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Monday, 14 September 2009
Page: 9503


Mr HAYES (9:54 PM) —The 29th of September each year holds a very special significance for police throughout Australia. It is on this day that National Police Remembrance Day is observed and, significantly, it is a time for members of the police force across the nation and the community to pause and honour the lives and memories of the many fine men and women who have had their lives tragically cut short in the execution of their duties. This day also recognises the unique nature of policing and the dangers that police face in their daily duties. We know that the primary role of police officers is to provide for the safety and security of our communities, and it is on this day and at this time that we reflect on and remember those who have unquestionably paid the ultimate sacrifice in providing us with that safety and security.

I take the opportunity to acknowledge the continued efforts and hard work of all the police associations across the nation, as well as our colleagues in New Zealand, along with the Police Federation of Australia, who persist in raising the profile of Police Remembrance Day and embedding the occasion in the hearts and minds of police members and the community generally. This day holds significance on the national policing calendar, and with the passing of years larger crowds, now numbering in the thousands, have attended Police Remembrance Day ceremonies across the nation. I have had the opportunity in the last year to lay a wreath at the Wall of Remembrance in the Domain, Sydney, together with the commissioner, Andrew Scipione, and afterwards attended a service at St Andrew’s Cathedral.

It is with some great delight that I stand here tonight, almost 12 months since I last spoke about the issue of Police Remembrance Day, to report that for the second year running there have been no police deaths in Australia. At this point I can say that that is rather a unique situation, given that it has not occurred since 1872. Whilst the record is both encouraging and remarkable, there is no room for complacency. I congratulate all state and territory governments for their continuing work to provide our police forces with the resources and support they need to do their outstanding work. In particular, I would like to lend my support to the decision made by the New South Wales government, which will invest $10 million to provide tasers to all front-line police officers in New South Wales. The benefits of this announcement are enormous. Putting tasers in the hands of police who need them most will save lives. Equally importantly, it will also help dramatically decrease the number of assaults on police and ultimately save their lives as well.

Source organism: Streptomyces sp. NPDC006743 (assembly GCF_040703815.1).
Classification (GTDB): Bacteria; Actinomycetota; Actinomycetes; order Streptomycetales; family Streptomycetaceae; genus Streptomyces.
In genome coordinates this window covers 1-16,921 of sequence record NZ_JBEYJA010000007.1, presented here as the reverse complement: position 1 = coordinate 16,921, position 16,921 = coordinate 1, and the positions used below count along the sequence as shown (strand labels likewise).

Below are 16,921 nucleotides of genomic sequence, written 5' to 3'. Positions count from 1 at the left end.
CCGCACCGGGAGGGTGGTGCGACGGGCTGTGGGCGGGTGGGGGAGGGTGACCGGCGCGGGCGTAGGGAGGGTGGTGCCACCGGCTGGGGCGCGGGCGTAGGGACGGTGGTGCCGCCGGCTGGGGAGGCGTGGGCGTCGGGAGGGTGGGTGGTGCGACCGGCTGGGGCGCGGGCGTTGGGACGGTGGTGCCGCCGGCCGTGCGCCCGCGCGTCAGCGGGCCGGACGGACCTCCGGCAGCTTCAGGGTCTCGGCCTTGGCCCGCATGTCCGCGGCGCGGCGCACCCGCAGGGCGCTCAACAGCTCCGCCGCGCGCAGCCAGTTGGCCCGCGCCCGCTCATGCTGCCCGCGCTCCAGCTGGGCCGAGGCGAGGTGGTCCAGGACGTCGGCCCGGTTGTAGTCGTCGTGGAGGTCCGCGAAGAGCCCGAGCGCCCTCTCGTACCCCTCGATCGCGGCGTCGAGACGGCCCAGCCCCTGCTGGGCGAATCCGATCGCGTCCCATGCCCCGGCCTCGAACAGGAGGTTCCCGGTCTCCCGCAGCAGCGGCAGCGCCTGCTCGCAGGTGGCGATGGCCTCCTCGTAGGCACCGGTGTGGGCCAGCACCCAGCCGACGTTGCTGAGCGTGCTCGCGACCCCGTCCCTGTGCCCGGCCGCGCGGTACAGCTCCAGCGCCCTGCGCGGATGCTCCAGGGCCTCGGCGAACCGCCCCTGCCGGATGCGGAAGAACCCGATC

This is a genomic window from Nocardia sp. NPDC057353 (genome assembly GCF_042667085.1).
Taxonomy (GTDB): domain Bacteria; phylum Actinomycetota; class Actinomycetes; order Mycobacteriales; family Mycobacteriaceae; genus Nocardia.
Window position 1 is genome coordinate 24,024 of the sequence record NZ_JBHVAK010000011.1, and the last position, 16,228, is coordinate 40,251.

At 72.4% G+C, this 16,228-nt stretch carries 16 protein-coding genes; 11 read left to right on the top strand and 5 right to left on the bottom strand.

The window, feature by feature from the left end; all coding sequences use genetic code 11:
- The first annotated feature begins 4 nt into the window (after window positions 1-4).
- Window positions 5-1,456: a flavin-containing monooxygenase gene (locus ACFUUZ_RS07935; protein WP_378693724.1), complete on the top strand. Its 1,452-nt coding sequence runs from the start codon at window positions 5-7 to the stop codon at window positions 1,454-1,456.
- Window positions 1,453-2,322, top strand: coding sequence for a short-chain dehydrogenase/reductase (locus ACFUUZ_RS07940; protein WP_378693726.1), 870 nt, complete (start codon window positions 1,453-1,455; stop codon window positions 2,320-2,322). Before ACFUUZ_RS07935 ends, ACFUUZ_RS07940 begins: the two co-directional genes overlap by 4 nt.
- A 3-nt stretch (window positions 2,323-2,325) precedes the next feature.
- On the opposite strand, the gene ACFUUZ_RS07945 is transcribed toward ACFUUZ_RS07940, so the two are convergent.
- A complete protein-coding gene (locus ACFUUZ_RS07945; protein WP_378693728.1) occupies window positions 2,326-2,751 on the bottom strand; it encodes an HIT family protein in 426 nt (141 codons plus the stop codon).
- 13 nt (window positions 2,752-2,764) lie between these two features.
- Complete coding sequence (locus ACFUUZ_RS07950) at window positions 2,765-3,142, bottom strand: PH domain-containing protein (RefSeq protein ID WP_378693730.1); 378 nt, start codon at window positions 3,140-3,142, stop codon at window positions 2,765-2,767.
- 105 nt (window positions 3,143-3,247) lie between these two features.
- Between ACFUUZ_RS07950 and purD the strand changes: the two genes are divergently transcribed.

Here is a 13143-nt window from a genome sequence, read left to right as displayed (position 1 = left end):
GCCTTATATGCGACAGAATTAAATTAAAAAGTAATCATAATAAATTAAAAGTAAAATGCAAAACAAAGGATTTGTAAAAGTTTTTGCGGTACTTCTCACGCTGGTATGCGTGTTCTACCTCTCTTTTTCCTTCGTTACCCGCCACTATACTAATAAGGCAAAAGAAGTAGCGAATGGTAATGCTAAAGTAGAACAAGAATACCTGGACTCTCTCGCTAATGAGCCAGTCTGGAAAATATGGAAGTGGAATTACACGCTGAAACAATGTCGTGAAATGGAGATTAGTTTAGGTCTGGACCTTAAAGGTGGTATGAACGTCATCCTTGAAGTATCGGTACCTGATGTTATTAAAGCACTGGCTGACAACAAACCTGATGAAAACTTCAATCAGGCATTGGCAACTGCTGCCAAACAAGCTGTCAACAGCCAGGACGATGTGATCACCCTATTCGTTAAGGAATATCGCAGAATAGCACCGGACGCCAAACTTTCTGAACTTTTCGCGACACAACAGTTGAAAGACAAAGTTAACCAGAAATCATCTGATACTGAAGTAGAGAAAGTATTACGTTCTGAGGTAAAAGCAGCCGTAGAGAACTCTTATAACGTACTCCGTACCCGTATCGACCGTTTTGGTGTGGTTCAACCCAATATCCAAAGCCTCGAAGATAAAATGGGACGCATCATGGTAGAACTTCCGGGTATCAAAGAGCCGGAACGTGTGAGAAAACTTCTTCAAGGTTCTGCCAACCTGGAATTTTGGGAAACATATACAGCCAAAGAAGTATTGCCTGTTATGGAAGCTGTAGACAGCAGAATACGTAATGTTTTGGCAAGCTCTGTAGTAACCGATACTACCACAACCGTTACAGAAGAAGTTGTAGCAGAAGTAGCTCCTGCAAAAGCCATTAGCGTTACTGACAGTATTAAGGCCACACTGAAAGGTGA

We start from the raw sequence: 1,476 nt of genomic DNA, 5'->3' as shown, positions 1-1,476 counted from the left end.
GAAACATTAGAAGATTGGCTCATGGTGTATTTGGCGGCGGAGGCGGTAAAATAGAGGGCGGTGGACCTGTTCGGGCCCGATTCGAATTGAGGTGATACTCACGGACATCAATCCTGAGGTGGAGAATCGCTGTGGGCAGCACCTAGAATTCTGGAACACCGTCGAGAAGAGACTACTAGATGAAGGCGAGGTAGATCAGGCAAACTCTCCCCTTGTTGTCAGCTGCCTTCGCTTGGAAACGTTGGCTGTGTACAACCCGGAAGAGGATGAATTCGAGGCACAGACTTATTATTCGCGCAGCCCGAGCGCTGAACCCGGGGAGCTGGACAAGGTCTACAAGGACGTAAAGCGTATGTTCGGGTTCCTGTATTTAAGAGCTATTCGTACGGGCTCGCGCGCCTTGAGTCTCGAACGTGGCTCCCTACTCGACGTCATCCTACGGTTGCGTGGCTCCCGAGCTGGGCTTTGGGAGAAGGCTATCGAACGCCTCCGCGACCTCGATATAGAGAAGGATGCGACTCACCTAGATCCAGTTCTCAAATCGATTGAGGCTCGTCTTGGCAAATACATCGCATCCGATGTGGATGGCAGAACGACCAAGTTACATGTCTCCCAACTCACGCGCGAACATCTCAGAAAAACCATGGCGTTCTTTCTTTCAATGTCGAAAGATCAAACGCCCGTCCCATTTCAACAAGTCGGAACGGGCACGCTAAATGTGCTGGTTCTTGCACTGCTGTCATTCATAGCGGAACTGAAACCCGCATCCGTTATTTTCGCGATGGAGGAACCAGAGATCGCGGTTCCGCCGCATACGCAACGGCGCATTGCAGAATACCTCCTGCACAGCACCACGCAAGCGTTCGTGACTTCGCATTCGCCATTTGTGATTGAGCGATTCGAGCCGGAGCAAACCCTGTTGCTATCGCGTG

May I also offer my deepest condolences to the families and colleagues of the two police officers from New Zealand who tragically lost their lives in the past 12 months. On 5 May this year Constable Len Snee of Napier and, on 11 September 2008, Sergeant Don Wilkinson in Mangere made the ultimate sacrifice in serving their communities. Additionally, I have been informed that this year there will be an additional 10 names added to the National Police Memorial in Canberra. All 10 are historical Tasmanian deaths that occurred between 1817 and 1944.

I recognise and appreciate the tremendous work that our police do and I greatly value the difficult and often dangerous job that all our officers perform. Policing comes with a degree of risk that most of us, thankfully, will never have to face. It takes a special kind of person and a special kind of courage to commit to and wear the police uniform. My local community is truly indebted to the men and women who do so, and I want to assure every police officer across the nation—and particularly the 600 local police officers attached to Liverpool, Campbelltown, Camden and Macquarie Fields local area commands—that we do not take them for granted. I encourage all members to join with me in remembering those police officers who have been killed in the line of duty. On behalf of my colleagues and the community, and to all those men and women who have given their lives for our safety, may they rest in peace.